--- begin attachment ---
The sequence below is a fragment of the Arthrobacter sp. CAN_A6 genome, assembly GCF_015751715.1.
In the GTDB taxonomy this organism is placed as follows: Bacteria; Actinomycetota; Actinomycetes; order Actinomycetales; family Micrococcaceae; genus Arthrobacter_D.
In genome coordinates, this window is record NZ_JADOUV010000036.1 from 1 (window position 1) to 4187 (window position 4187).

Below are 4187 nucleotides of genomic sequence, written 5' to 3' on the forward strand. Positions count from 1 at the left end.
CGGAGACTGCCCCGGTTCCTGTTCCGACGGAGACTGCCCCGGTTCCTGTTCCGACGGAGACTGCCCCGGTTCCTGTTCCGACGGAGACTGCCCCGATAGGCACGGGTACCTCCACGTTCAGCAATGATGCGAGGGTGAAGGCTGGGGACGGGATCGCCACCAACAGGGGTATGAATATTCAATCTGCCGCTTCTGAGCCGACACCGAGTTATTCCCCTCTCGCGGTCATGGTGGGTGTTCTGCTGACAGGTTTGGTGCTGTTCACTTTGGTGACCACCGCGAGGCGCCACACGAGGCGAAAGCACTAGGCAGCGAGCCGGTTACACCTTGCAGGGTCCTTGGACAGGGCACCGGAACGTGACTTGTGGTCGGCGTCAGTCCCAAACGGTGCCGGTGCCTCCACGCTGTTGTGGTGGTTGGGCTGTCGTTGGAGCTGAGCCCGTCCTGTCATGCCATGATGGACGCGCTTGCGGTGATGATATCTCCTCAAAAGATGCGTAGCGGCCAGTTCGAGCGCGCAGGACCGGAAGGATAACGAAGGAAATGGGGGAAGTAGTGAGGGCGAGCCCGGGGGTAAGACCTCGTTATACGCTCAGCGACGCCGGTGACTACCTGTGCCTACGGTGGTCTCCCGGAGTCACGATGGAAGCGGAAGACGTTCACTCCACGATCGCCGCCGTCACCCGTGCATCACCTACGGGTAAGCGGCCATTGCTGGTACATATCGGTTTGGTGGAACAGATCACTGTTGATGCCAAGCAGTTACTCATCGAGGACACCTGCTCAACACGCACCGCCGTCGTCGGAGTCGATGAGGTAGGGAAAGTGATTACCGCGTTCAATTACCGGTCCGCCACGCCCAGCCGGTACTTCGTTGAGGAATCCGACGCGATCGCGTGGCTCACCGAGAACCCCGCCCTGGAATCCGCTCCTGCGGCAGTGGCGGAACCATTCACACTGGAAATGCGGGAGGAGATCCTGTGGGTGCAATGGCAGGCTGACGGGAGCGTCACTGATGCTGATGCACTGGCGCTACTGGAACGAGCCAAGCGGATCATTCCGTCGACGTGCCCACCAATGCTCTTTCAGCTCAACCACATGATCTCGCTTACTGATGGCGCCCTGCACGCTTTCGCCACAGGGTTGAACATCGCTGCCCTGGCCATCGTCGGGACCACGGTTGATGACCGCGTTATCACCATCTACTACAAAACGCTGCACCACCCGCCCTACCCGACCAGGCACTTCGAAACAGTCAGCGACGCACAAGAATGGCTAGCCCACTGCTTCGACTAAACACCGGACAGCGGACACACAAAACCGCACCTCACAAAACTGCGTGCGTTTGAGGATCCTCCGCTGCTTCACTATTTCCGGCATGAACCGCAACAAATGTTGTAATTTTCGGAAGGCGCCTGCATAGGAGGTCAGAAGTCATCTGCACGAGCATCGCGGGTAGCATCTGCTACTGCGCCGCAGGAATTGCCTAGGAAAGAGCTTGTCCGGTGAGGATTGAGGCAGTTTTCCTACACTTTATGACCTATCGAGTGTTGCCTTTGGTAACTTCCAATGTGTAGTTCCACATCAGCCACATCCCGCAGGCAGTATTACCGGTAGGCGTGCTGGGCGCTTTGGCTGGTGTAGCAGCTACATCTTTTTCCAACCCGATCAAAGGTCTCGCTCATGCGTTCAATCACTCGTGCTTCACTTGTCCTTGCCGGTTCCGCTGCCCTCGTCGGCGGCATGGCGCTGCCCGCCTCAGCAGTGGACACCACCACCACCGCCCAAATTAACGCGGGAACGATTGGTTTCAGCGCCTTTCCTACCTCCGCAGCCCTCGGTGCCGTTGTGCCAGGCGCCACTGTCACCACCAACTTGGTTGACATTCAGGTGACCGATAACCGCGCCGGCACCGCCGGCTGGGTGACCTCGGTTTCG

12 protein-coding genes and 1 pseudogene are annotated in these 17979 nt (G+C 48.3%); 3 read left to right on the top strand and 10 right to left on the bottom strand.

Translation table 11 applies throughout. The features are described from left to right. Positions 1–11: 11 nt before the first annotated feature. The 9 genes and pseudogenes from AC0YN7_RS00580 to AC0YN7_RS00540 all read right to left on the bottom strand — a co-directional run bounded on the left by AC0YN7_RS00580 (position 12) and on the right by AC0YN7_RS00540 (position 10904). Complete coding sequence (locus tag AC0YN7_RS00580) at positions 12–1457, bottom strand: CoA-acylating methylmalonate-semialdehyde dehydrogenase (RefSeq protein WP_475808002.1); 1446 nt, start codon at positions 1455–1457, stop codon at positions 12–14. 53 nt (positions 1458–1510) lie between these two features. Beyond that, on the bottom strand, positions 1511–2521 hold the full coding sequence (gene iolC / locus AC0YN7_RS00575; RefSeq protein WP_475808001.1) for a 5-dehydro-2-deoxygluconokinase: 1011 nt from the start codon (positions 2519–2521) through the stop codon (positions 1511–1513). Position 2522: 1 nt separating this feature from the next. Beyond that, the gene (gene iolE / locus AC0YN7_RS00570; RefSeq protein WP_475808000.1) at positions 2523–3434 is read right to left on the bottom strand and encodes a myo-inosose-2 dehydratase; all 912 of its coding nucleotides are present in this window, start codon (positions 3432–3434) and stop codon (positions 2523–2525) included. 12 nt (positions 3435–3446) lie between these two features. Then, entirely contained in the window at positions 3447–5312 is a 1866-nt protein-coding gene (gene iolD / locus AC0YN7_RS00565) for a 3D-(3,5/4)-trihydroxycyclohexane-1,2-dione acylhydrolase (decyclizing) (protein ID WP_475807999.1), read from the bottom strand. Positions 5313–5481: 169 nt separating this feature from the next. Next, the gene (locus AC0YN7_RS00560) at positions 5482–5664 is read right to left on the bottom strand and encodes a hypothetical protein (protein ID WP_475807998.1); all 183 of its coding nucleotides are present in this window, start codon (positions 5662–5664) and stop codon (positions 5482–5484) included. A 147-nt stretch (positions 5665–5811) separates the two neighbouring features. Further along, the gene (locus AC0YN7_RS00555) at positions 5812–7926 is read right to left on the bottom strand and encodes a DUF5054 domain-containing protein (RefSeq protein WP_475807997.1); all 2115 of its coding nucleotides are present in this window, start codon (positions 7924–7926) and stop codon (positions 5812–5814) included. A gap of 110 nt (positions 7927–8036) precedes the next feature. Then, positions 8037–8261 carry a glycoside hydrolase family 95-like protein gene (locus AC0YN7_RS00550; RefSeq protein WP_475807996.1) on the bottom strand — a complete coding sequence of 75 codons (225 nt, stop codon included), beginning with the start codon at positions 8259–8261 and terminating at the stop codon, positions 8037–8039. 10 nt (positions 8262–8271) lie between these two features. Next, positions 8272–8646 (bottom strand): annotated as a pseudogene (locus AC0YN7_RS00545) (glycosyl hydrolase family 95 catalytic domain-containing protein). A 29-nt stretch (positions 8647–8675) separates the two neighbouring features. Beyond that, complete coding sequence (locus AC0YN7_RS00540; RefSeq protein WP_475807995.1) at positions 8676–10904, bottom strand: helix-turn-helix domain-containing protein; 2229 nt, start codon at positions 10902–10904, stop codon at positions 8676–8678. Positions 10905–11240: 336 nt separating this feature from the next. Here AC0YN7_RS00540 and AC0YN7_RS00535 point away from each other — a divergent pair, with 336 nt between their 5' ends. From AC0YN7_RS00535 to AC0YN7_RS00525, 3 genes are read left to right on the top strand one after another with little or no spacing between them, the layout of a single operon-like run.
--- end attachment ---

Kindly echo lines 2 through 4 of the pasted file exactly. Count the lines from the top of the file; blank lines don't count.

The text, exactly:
In the GTDB taxonomy this organism is placed as follows: Bacteria; Actinomycetota; Actinomycetes; order Actinomycetales; family Micrococcaceae; genus Arthrobacter_D.
In genome coordinates, this window is record NZ_JADOUV010000036.1 from 1 (window position 1) to 4187 (window position 4187).

Below are 4187 nucleotides of genomic sequence, written 5' to 3' on the forward strand. Positions count from 1 at the left end.